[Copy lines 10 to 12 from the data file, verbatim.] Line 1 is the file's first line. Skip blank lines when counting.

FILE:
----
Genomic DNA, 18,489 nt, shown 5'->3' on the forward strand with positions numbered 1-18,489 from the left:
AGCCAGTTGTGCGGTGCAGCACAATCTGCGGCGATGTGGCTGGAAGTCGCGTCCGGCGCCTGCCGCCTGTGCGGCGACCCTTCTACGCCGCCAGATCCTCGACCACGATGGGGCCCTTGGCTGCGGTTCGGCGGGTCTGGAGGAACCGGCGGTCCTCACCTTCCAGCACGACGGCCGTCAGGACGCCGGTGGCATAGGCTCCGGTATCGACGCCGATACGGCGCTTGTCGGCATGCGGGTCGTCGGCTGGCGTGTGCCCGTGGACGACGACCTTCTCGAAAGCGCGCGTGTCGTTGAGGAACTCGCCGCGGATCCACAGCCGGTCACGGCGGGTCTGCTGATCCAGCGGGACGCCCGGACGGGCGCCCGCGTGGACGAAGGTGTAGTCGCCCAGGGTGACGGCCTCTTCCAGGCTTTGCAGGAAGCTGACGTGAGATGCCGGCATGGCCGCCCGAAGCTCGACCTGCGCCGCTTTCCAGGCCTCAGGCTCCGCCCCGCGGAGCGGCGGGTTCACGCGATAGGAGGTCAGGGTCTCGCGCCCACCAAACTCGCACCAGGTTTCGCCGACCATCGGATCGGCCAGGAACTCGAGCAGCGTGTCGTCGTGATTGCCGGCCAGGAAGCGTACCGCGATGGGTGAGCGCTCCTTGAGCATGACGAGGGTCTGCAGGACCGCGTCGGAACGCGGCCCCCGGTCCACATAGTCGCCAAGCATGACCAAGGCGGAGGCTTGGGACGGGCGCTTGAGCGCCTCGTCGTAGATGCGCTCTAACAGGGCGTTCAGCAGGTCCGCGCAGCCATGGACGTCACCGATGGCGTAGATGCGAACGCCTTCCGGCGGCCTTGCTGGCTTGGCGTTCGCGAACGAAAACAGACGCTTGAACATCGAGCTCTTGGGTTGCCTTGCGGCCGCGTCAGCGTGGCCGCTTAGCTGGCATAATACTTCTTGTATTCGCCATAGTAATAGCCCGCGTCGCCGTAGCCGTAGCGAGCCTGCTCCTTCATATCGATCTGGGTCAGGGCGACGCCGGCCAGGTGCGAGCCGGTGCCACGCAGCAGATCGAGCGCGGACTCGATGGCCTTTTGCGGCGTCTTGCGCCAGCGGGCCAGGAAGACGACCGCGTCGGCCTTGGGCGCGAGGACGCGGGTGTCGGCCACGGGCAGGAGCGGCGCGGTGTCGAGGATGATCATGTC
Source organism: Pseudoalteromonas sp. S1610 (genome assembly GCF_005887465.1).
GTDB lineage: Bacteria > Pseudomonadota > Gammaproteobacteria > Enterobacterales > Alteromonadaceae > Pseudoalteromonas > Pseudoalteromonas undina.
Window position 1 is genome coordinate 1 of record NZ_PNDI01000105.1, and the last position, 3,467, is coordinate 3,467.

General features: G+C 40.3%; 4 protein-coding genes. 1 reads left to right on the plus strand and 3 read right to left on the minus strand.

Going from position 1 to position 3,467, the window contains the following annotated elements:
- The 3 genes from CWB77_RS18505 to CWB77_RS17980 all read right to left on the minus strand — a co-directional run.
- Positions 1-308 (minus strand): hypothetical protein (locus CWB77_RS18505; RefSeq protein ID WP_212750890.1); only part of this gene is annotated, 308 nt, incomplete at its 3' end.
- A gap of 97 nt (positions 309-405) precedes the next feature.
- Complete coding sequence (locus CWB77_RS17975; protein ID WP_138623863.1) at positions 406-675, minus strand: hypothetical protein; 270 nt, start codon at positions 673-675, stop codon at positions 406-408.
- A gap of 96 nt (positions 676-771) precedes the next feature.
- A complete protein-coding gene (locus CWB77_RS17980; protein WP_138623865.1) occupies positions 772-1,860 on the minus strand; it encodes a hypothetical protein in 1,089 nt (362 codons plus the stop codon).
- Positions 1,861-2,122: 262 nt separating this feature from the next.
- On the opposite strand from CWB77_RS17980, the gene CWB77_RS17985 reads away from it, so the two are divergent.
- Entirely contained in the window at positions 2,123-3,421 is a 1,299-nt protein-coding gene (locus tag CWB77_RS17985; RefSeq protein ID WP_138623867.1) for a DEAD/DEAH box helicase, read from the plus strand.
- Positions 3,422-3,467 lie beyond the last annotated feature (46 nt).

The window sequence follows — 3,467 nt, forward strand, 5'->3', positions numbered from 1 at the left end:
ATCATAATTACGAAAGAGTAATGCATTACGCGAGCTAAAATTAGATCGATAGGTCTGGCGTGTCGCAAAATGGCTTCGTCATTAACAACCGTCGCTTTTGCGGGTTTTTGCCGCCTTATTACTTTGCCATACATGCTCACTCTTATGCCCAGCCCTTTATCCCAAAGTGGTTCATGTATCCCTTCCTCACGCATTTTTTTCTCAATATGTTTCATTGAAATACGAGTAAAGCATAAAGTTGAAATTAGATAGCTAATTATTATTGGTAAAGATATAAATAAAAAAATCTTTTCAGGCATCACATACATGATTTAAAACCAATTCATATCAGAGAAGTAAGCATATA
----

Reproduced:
- A gap of 97 nt (positions 309-405) precedes the next feature.
- Complete coding sequence (locus CWB77_RS17975; protein ID WP_138623863.1) at positions 406-675, minus strand: hypothetical protein; 270 nt, start codon at positions 673-675, stop codon at positions 406-408.
- A gap of 96 nt (positions 676-771) precedes the next feature.